I am a quantitative researcher in New York. I completed my Ph.D. in algebraic topology at The University of Texas at Austin in December 2016. I'm excited to be putting my quantitative skills to work on challenging problems in machine learning.
Please see my LinkedIn for more information.
Multiple-Testing Problem in Financial Research
In this project, our research team explores one approach to the problem of multiple backetesting in finance. The main idea is to cluster backtests from the quantitative research process using the correlation matrix of backtest returns to understand how many "unique" ideas have been tried. The, we compute each cluster's returns applying the minimum variance allocation, so that highly volatile trials do not contribute too strongly. Finally, one can use the deflated sharpe ratio of Marcos Lopez de Prado to determine if one should expect a backtest result is a false positve due to a selection bias under multiple testing.
Multispectral Imaging Band Study
In this project, I explore the effects of different satellite imagery types on object detection. I also experiment with GANs to translate between different imagery types.
In this project, I describe a potential submission to the 2nd SpaceNet challenge using MNC. Our results are competitive with other top submissions to the competition.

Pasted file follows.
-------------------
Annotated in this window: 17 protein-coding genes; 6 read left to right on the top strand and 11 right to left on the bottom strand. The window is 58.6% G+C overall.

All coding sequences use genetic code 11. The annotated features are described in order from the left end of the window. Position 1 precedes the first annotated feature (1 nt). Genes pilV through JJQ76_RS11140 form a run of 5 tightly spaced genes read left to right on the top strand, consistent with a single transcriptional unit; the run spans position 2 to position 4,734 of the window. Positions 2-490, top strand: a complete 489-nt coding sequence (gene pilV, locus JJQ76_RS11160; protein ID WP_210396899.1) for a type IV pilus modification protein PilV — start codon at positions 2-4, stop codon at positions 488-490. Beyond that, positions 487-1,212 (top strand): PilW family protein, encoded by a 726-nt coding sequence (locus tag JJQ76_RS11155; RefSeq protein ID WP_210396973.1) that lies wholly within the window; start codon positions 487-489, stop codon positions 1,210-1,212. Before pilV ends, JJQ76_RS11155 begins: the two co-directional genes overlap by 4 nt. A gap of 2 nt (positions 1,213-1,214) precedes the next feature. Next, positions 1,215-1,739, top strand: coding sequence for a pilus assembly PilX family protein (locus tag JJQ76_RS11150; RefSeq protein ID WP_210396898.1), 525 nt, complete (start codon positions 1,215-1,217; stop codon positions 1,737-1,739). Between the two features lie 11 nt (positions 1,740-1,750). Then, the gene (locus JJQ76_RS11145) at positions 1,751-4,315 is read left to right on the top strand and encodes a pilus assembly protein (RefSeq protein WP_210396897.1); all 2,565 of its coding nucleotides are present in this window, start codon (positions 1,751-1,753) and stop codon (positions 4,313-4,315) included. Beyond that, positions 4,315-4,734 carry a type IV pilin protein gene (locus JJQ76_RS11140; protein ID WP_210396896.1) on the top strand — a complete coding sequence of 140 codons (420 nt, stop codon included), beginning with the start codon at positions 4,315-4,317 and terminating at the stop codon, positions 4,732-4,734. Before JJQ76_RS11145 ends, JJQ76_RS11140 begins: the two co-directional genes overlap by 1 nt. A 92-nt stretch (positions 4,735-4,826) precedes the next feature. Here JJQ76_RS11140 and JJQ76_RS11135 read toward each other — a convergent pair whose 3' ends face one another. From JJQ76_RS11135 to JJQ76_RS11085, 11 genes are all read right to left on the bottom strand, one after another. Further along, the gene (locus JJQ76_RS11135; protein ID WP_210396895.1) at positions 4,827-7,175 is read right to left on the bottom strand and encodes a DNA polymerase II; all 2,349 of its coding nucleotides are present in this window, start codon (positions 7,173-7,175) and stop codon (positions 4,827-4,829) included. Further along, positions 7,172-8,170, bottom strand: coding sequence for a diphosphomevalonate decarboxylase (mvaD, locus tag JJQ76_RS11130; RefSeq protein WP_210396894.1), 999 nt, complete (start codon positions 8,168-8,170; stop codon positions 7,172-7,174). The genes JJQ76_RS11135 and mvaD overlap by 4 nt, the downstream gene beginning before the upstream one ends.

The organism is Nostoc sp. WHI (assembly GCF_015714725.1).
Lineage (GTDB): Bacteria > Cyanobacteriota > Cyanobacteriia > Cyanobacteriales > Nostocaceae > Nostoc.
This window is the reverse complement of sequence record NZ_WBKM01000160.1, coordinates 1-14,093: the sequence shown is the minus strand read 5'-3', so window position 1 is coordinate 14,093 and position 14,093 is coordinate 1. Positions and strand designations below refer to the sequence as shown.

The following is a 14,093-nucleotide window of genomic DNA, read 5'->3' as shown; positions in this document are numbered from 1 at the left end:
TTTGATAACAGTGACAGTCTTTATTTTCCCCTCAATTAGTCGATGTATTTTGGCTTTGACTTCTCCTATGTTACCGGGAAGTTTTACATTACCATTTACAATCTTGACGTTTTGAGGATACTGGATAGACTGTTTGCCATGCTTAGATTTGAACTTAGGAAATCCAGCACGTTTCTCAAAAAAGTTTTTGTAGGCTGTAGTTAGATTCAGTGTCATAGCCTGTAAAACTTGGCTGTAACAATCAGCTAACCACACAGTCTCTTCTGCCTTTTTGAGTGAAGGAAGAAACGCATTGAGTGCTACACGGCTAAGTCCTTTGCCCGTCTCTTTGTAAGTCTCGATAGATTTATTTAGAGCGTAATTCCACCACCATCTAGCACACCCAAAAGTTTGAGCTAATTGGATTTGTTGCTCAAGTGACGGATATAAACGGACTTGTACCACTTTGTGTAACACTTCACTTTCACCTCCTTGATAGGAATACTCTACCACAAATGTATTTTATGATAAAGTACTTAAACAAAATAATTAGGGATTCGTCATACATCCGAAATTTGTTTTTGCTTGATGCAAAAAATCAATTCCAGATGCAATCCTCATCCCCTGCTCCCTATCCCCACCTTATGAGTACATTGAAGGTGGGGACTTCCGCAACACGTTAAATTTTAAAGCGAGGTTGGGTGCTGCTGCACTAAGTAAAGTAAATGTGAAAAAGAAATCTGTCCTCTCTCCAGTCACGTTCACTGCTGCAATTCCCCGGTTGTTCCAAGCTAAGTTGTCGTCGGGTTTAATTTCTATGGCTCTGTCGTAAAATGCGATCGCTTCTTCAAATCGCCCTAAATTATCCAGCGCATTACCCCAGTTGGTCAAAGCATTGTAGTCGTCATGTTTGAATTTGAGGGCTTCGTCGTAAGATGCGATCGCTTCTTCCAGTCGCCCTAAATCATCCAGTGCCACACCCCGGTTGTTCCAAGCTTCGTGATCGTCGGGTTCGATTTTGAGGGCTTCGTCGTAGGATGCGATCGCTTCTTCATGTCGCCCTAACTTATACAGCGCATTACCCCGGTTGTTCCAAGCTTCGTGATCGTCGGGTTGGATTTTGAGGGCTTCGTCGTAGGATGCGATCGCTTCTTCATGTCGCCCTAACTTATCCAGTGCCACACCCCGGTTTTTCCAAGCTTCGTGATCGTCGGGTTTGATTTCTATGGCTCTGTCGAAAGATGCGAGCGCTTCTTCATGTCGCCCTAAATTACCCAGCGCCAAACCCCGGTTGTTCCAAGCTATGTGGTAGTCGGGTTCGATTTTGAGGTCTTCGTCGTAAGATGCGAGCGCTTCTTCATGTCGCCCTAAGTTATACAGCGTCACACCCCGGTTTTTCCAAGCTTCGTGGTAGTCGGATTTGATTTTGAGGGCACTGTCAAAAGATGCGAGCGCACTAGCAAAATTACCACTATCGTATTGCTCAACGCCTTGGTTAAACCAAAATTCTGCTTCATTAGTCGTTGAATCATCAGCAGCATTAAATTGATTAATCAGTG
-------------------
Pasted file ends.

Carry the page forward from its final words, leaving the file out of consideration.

Deep Learning - Pug-vs-Chihuahua
In this project, I use 2000 images (from ImageNet) of pugs and chihuahuas to classify if a new image is a pug or chihuahua with 91% accuracy. The classification model was inspired by Michelangelo D'Agostino's Strata 2016 talk. It was built with deep learning using keras and the VGG16 pretrained model developed for the ILSVRC-2014 competition. The frontend was created with Flask.
Note: It costs $3 a day to keep the web app running online, so I had to stop the ec2 instance.
Analysis of Twitter Data During Apple's 2016 WWDC Keynote Address
In this project, I analyze Twitter data during Apple's 2016 WWDC conference. We collect the data using Tweepy and store the data in a MongoDB database. We then do various time series analyses of various aspects of the Twitter data and end with plotting a D3 map of the 127 tweets that shared their location.
Warning: Some of the WWDC tweets recorded (and sometimes displayed) in this analysis use foul language.
Please contact me with questions, suggestions, or just to introduce yourself. My email address is: firstname.lastname@example.org. My résumé is available upon request. More information regarding my academic math research can be found on my math website.